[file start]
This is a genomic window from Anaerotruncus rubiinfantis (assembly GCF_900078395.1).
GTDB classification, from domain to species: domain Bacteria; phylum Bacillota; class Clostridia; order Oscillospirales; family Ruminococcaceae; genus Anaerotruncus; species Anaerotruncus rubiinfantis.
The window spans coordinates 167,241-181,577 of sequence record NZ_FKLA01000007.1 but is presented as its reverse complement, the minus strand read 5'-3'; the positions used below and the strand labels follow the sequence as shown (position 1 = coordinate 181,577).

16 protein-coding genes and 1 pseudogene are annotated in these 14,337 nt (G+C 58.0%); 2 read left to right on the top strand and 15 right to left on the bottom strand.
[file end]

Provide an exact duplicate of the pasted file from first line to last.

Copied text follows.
This is a genomic window from Anaerotruncus rubiinfantis (assembly GCF_900078395.1).
GTDB classification, from domain to species: domain Bacteria; phylum Bacillota; class Clostridia; order Oscillospirales; family Ruminococcaceae; genus Anaerotruncus; species Anaerotruncus rubiinfantis.
The window spans coordinates 167,241-181,577 of sequence record NZ_FKLA01000007.1 but is presented as its reverse complement, the minus strand read 5'-3'; the positions used below and the strand labels follow the sequence as shown (position 1 = coordinate 181,577).

16 protein-coding genes and 1 pseudogene are annotated in these 14,337 nt (G+C 58.0%); 2 read left to right on the top strand and 15 right to left on the bottom strand.